• U.S. Marines with Black Sea Rotational Force 18.1 conduct a patrolling exercise in May at the U.S. Army’s Novo Selo Forward Operating Site in Bulgaria. RadioMap technology, developed by the Defense Advanced Research Projects Agency (DARPA) and transitioning to the Marine Corps, will offer radio-frequency situational awareness to such warfighters on the move. Photo by Lance Cpl. Angel Travis, USMC.
     U.S. Marines with Black Sea Rotational Force 18.1 conduct a patrolling exercise in May at the U.S. Army’s Novo Selo Forward Operating Site in Bulgaria. RadioMap technology, developed by the Defense Advanced Research Projects Agency (DARPA) and transitioning to the Marine Corps, will offer radio-frequency situational awareness to such warfighters on the move. Photo by Lance Cpl. Angel Travis, USMC.
  • The groundbreaking capability gives Marines an important tool for “reading” the digital battlefield.
     The groundbreaking capability gives Marines an important tool for “reading” the digital battlefield.

Mobile Spectrum Tool RadioMap Moves to the Marines

August 1, 2018
By Kimberly Underwood
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DARPA hands off the groundbreaking application to enable radio-frequency situational awareness on the battlefield.


The U.S. military is moving an advanced radio-frequency mapping capability from the laboratory into the hands of warfighters. Developed by the Defense Advanced Research Projects Agency, the technology will give land-based forces vital situational awareness of the radio spectrum as they fight on an increasingly digitized battlefield.

Facing daily threats in an ever-changing operating environment, warfighters need a quick way to assess the digital topography. And for modern-day soldiers and Marines fighting in dense urban environments, this means having a read on the spectrum.

Until now, warfighters lacked a mobile expeditionary system to manage the radio spectrum. Often, capabilities to assess radio-frequency (RF) usage in a certain area are tied to a command post. Small tactical units traditionally do not carry such specific monitoring equipment.

The Defense Advanced Research Projects Agency’s (DARPA’s) Advanced RF Mapping program could change that. The program’s groundbreaking technology, known as RadioMap, gives expeditionary Marines and soldiers real-time awareness of radio spectrum use across frequency, time and geography, according to DARPA.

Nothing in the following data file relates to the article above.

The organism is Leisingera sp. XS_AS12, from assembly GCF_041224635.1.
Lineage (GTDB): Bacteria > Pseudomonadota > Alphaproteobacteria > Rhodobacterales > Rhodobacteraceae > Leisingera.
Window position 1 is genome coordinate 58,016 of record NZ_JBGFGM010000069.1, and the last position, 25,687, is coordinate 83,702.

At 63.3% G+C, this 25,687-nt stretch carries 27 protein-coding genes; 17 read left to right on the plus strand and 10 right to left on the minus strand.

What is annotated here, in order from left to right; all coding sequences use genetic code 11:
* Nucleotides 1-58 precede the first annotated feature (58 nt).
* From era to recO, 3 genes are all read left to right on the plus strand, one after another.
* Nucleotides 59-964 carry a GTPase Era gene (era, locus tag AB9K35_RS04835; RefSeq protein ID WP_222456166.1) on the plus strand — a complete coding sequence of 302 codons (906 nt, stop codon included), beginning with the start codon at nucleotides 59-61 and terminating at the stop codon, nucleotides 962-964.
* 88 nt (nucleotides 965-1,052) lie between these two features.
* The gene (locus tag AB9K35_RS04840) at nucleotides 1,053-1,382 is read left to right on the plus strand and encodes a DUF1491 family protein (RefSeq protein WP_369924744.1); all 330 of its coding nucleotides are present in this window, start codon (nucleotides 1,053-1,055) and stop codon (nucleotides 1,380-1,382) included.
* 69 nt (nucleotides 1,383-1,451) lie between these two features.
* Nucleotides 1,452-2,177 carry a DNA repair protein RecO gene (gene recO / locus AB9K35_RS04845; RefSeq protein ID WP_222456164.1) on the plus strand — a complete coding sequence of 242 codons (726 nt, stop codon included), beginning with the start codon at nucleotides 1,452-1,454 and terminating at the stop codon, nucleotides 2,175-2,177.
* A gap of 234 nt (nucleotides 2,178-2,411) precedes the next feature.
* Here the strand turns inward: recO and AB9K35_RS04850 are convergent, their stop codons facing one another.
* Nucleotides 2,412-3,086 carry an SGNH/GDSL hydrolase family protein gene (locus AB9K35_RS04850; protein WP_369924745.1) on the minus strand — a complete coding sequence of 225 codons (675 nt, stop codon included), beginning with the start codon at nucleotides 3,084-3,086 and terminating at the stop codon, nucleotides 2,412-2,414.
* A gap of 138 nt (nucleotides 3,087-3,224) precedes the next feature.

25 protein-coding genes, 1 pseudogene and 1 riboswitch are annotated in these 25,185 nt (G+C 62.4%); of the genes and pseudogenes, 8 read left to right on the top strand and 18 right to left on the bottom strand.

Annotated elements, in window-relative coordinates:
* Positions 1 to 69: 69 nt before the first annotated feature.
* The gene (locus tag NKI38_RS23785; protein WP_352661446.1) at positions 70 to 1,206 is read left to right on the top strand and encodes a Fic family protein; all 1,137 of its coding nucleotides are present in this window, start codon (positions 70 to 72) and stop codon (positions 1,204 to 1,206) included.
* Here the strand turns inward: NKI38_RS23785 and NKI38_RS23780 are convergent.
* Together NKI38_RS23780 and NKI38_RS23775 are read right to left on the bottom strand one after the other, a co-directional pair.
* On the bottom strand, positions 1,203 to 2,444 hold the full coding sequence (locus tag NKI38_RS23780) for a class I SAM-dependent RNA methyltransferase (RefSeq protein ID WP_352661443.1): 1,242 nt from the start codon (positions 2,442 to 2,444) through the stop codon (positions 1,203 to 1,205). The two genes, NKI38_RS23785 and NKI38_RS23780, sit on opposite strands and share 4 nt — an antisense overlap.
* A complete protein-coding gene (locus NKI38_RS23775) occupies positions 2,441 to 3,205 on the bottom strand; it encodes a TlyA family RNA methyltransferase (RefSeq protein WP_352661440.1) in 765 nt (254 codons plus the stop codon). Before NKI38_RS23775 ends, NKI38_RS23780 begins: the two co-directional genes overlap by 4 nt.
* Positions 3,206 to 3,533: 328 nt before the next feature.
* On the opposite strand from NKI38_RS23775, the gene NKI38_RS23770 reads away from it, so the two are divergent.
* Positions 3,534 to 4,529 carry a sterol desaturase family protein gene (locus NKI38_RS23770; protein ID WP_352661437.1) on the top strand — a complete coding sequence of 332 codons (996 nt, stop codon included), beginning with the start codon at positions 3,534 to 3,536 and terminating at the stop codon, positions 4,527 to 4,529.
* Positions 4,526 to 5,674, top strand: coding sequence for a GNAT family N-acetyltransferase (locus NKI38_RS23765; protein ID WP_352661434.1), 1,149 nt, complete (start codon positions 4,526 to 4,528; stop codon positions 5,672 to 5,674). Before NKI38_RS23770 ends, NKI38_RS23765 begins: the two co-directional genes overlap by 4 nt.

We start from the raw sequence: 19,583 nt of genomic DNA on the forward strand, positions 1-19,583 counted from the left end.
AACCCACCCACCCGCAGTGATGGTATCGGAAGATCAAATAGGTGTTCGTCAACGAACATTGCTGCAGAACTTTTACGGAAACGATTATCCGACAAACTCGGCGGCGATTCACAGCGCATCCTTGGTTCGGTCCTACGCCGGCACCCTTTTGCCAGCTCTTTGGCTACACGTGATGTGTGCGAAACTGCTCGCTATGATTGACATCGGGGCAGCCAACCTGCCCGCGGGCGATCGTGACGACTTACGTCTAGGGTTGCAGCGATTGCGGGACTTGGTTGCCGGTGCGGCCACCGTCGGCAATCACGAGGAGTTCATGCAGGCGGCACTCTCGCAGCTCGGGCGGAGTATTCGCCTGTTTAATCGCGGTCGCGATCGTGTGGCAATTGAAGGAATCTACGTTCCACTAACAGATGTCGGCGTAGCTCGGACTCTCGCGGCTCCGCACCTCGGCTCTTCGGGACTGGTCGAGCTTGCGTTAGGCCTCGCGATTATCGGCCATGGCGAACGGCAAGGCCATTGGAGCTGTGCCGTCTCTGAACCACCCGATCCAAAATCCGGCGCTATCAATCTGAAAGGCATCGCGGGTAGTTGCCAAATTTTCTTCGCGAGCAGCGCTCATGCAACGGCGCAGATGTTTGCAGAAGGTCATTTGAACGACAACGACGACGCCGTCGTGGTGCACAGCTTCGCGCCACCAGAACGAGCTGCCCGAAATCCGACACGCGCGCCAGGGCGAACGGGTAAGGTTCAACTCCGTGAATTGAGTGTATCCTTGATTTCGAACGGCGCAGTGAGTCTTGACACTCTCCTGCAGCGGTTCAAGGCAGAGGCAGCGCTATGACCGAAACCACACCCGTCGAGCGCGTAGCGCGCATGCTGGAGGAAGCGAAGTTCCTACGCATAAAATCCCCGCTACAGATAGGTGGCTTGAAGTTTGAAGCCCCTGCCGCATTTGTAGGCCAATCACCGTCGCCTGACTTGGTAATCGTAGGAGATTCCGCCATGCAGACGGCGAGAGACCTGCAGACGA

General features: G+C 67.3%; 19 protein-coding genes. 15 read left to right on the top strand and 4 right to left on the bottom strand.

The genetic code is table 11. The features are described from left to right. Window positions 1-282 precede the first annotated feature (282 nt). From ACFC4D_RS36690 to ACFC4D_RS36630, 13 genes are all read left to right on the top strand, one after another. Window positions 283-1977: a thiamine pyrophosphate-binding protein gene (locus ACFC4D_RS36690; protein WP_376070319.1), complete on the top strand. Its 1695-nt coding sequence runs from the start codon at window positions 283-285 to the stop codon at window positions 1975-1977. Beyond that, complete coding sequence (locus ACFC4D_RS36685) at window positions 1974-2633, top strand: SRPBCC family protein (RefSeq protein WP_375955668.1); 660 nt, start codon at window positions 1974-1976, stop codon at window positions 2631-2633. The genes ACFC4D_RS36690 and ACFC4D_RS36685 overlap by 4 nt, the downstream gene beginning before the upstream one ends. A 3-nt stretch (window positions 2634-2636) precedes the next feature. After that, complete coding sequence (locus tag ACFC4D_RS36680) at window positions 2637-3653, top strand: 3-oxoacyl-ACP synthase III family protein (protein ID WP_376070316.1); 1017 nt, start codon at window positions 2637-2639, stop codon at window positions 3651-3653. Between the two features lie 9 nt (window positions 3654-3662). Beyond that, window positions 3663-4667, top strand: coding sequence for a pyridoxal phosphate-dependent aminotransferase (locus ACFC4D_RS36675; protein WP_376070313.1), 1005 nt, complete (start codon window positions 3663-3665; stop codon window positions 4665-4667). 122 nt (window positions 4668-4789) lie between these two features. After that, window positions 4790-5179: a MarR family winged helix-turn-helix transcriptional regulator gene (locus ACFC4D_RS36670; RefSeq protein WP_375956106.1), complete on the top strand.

An important feature of the technology is its versatility; it can be used with radios in the field as well as with other devices. “It can be used by almost anything that is a sensor, even commercial-off-the-shelf stuff like a Raspberry Pi,” says DARPA’s Joseph Evans, program manager, Strategic Technology Office, who oversaw the RadioMap program.

The role of the U.S. military’s research agency in developing RadioMap ended April 30, and the program is moving to the U.S. Marine Corps, its primary transition partner, Evans notes. The Advanced RF Mapping program, which began in 2012, was originally meant to increase awareness of improvised explosive device (IED) triggers. “As we’ve moved forward, we’ve learned that there are lots of uses for this basic situational awareness capability,” Evans shares.

DARPA likens RadioMap to a traffic camera “that shows the flow of traffic at different times of the day, giving real-time awareness of whether a section of road is jammed with traffic or clear, helping drivers plan their commute.” RadioMap gives an accurate picture of spectrum use “in complex environments,” according to the agency.

The tool isn’t designed to reveal the details of specific radio transmissions. Instead, it identifies frequency usage, “allowing better planning and allocation of the spectrum to warfighters overseas operating in RF-congested environments,” the agency states.